One of the oldest transit systems in Southern California, the San Diego Metropolitan Transit System began operation in the 1880s. It is one of the most advanced and dynamic transportation networks in North America. Approximately 95 million people use MTS buses and trolleys each year.
In 1886, the San Diego Street Car Company opened the first line of the city’s public transportation system, drawn by mules or horses drawn by two mules. A total of five lines would eventually run through Downtown San Diego. There was already a plan in place for an electric streetcar line to begin operating in San Diego at the same time as the horse-drawn line opened in 1887. As a result of Spreckels’ successful ballot initiative, he obtained a charter amendment from the City of San Diego, giving him over 25 years of leases on streetcar services. SDERy was able to expand its services due to the passage of the initiative. In 1916, the “Great Flood” washed out several streetcar lines, severely damaging the electric streetcar system. As a result of World War I, the cost of railway construction materials increased by 50 to 150 percent. As more automobiles became available, more people became jitney drivers, cruising the routes of the streetcars to pick up fares. Motor buses first appeared on San Diego’s streets in 1922, connecting National City with Chula Vista. San Diego became the first major city in California to become fully bus-dependent on April 24, 1949, when the last rail service was discontinued.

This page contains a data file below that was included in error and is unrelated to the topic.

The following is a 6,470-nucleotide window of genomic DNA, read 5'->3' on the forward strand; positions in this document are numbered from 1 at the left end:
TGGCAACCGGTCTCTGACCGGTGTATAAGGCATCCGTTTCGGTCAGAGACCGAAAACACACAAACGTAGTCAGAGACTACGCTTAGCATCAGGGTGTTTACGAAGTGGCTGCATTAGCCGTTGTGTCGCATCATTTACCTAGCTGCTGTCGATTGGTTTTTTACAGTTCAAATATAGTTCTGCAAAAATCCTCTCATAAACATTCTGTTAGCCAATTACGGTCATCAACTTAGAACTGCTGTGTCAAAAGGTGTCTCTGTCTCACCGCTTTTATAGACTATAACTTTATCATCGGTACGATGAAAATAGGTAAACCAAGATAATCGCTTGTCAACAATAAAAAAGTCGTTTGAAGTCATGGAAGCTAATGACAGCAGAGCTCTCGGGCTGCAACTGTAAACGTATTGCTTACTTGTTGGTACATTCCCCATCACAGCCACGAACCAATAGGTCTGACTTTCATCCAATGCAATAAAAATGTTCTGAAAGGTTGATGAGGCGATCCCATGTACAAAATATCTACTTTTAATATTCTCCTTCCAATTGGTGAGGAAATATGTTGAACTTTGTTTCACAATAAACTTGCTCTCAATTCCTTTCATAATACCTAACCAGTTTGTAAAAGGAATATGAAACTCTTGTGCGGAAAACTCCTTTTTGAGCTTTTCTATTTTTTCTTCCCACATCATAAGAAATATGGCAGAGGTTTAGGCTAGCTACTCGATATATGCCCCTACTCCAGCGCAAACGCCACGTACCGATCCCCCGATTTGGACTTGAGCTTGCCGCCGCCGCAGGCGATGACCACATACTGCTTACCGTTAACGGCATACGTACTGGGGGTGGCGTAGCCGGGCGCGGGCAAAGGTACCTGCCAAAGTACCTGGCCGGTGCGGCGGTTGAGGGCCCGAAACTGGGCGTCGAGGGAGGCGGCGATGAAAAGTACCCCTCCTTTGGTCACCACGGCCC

Below are some fascinating vintage photos that show the bus system of San Diego in the 1970s.